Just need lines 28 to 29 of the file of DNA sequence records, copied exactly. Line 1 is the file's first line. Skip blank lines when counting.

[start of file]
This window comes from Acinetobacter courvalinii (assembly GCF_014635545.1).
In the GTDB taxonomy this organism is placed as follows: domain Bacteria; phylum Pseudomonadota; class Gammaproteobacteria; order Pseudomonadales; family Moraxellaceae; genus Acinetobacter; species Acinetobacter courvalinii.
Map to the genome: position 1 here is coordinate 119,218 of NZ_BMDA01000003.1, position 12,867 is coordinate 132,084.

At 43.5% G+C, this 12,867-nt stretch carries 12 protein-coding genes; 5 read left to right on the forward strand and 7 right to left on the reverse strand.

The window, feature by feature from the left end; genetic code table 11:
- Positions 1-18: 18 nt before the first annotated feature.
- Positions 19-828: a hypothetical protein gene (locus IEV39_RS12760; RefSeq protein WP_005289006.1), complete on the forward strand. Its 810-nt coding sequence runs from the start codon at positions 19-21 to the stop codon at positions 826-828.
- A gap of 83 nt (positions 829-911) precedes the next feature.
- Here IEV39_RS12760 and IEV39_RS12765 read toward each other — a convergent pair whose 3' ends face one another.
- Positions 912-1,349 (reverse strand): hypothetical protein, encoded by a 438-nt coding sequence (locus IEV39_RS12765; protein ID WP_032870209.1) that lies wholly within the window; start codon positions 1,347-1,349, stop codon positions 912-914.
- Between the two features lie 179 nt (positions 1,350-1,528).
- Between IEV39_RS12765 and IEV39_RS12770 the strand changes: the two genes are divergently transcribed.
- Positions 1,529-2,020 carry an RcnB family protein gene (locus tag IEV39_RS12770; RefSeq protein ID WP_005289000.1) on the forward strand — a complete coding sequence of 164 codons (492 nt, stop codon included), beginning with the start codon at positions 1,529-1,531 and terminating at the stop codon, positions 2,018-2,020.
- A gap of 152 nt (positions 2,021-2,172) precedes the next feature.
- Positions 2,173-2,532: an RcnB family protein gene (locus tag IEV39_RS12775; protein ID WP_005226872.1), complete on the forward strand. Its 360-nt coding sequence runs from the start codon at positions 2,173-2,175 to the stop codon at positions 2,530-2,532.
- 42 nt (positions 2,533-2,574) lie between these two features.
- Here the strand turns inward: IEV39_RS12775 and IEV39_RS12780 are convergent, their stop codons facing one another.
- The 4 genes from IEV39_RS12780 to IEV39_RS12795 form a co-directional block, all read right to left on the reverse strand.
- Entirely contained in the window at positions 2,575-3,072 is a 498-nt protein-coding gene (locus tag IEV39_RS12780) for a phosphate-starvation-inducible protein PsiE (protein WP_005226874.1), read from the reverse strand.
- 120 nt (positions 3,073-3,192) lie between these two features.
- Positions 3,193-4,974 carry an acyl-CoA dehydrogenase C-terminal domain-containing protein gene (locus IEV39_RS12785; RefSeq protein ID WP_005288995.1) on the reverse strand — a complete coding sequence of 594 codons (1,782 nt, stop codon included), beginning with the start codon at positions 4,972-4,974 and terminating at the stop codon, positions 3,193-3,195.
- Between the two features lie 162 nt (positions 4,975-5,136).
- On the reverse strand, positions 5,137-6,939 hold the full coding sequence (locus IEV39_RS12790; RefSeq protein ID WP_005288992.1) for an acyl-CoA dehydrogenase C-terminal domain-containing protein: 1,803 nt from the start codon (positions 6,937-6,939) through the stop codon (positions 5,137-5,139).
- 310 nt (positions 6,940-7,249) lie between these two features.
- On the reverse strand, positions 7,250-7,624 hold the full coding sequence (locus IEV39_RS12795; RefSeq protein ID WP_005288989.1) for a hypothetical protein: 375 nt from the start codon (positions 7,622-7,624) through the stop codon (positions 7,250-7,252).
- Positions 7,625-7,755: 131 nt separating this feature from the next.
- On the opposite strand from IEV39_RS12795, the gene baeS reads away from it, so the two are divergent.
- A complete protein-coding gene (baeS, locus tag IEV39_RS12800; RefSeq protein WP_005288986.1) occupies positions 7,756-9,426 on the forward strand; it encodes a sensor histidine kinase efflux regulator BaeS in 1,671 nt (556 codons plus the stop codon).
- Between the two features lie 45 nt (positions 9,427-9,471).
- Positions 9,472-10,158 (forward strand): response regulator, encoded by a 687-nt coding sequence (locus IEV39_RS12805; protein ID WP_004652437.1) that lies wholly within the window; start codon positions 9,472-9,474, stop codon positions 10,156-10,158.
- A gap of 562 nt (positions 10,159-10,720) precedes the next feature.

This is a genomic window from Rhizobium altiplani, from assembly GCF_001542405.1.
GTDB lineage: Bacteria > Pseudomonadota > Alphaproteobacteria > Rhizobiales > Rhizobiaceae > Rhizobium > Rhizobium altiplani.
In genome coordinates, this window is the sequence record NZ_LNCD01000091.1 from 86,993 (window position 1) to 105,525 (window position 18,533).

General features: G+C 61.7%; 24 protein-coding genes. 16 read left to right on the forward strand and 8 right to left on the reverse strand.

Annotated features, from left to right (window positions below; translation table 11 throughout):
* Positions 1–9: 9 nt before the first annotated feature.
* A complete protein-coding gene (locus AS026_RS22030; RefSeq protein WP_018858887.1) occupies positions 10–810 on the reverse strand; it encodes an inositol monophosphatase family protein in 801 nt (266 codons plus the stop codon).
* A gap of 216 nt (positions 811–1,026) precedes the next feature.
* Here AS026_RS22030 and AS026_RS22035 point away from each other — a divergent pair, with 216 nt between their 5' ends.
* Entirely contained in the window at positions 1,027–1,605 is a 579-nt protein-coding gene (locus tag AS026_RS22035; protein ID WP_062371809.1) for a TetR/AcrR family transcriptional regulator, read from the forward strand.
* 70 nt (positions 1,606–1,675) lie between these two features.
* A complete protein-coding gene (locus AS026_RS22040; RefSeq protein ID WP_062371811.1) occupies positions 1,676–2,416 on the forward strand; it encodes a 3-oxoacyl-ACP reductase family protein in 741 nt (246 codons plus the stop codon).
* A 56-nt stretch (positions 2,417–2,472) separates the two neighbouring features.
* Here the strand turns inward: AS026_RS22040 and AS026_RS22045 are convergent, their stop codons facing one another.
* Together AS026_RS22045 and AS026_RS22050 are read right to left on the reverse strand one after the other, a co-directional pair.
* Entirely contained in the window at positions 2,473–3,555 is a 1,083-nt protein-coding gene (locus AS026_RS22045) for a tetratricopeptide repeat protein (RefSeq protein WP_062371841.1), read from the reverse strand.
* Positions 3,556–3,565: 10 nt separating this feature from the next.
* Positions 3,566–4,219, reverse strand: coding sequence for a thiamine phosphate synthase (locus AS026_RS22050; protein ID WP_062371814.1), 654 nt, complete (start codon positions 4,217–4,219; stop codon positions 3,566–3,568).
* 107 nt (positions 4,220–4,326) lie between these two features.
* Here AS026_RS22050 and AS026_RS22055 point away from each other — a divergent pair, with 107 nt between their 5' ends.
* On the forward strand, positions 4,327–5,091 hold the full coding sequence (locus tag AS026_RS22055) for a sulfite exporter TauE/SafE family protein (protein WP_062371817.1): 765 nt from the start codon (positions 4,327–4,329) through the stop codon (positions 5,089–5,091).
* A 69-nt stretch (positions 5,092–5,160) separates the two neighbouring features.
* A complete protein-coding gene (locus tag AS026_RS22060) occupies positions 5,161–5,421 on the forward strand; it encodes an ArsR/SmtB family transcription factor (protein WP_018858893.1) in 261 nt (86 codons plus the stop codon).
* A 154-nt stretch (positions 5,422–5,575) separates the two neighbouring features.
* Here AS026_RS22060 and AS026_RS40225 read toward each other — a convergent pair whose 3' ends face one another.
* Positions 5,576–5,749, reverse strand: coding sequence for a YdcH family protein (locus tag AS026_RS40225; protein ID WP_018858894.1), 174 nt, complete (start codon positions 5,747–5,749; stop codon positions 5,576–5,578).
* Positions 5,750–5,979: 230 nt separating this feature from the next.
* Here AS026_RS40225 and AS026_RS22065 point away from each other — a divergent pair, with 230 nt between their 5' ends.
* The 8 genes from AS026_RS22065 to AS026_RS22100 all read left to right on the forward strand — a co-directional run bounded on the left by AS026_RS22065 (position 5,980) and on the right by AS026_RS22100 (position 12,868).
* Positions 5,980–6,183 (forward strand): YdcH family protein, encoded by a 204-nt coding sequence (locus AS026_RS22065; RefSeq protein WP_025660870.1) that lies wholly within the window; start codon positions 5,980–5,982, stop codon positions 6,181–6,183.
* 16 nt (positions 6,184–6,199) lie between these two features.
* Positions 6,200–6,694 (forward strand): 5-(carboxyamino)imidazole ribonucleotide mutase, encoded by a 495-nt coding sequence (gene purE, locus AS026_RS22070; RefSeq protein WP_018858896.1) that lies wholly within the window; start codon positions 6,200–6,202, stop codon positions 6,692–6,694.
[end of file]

- A complete protein-coding gene (baeS, locus tag IEV39_RS12800; RefSeq protein WP_005288986.1) occupies positions 7,756-9,426 on the forward strand; it encodes a sensor histidine kinase efflux regulator BaeS in 1,671 nt (556 codons plus the stop codon).
- Between the two features lie 45 nt (positions 9,427-9,471).